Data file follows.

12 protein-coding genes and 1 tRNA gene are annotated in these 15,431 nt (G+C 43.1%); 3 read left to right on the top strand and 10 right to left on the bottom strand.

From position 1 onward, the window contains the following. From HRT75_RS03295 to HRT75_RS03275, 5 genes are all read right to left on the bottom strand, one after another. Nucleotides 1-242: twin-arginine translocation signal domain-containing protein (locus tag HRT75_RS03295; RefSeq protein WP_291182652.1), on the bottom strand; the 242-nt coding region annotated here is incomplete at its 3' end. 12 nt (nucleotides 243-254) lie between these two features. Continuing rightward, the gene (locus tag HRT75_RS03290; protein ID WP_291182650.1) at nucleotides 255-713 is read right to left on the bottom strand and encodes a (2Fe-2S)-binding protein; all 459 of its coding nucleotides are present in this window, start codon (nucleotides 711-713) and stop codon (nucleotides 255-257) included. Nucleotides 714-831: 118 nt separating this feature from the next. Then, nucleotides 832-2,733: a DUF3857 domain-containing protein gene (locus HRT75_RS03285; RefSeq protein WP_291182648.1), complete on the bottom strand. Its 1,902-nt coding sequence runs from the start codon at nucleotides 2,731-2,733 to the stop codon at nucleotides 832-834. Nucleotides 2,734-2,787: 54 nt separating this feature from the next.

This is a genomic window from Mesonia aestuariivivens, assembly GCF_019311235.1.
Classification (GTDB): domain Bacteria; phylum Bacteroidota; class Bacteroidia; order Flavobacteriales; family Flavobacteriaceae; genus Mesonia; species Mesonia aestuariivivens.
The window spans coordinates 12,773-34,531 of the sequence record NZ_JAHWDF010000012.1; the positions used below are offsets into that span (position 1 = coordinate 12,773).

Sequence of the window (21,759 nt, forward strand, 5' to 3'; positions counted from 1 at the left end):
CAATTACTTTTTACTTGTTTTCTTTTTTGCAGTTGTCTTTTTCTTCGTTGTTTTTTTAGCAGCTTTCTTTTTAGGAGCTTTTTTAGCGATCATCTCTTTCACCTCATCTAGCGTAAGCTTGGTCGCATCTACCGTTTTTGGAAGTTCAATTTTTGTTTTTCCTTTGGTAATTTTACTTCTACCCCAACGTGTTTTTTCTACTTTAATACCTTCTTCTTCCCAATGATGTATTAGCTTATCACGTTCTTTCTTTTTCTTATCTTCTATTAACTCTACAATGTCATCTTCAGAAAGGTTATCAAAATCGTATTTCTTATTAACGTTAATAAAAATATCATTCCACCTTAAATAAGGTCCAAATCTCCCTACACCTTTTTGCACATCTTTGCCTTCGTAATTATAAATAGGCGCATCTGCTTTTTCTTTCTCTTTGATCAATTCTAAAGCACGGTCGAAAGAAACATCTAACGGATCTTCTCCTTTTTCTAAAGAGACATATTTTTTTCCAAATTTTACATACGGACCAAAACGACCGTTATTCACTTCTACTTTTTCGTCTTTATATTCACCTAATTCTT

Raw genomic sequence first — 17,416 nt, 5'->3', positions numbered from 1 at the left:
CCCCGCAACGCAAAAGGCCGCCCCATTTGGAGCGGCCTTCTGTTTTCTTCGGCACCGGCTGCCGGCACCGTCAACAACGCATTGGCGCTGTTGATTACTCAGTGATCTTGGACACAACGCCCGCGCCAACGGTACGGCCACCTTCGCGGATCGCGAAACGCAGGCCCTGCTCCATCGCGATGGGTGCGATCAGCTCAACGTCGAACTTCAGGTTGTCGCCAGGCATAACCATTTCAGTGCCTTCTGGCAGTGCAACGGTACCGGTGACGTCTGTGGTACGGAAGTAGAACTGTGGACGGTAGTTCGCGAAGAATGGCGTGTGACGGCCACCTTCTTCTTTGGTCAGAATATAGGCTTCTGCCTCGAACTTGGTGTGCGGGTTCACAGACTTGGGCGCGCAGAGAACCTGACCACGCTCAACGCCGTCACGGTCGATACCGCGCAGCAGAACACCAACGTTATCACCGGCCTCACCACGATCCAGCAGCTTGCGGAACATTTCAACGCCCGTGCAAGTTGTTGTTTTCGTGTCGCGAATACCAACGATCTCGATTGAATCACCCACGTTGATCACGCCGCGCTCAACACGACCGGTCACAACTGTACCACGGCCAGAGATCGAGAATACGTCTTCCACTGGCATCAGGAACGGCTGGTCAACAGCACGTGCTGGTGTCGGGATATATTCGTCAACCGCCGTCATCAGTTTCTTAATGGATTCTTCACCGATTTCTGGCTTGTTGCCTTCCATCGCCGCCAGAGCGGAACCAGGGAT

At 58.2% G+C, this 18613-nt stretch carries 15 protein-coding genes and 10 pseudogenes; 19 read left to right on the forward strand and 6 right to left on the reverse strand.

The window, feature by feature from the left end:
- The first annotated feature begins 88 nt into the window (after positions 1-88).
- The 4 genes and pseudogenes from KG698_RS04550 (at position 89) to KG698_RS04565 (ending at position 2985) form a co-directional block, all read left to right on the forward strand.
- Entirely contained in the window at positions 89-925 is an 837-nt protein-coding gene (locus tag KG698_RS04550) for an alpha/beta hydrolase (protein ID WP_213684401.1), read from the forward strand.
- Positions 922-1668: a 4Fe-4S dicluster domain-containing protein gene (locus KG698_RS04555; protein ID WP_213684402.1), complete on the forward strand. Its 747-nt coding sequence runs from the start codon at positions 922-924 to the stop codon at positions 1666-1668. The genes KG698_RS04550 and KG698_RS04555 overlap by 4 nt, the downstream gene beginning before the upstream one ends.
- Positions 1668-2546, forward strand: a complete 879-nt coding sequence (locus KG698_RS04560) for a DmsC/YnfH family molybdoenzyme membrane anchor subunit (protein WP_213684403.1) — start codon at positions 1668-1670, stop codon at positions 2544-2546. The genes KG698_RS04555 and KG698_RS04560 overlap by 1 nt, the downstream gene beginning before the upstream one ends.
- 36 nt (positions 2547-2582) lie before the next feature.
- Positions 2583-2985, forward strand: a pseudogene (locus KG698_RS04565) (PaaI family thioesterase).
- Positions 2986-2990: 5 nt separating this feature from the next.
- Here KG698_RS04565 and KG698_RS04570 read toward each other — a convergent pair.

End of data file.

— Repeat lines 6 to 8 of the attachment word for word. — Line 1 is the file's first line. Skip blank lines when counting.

Sequence of the window (21,759 nt, forward strand, 5' to 3'; positions counted from 1 at the left end):
CAATTACTTTTTACTTGTTTTCTTTTTTGCAGTTGTCTTTTTCTTCGTTGTTTTTTTAGCAGCTTTCTTTTTAGGAGCTTTTTTAGCGATCATCTCTTTCACCTCATCTAGCGTAAGCTTGGTCGCATCTACCGTTTTTGGAAGTTCAATTTTTGTTTTTCCTTTGGTAATTTTACTTCTACCCCAACGTGTTTTTTCTACTTTAATACCTTCTTCTTCCCAATGATGTATTAGCTTATCACGTTCTTTCTTTTTCTTATCTTCTATTAACTCTACAATGTCATCTTCAGAAAGGTTATCAAAATCGTATTTCTTATTAACGTTAATAAAAATATCATTCCACCTTAAATAAGGTCCAAATCTCCCTACACCTTTTTGCACATCTTTGCCTTCGTAATTATAAATAGGCGCATCTGCTTTTTCTTTCTCTTTGATCAATTCTAAAGCACGGTCGAAAGAAACATCTAACGGATCTTCTCCTTTTTCTAAAGAGACATATTTTTTTCCAAATTTTACATACGGACCAAAACGACCGTTATTCACTTCTACTTTTTCGTCTTTATATTCACCTAATTCTT

Raw genomic sequence first — 17,416 nt, 5'->3', positions numbered from 1 at the left: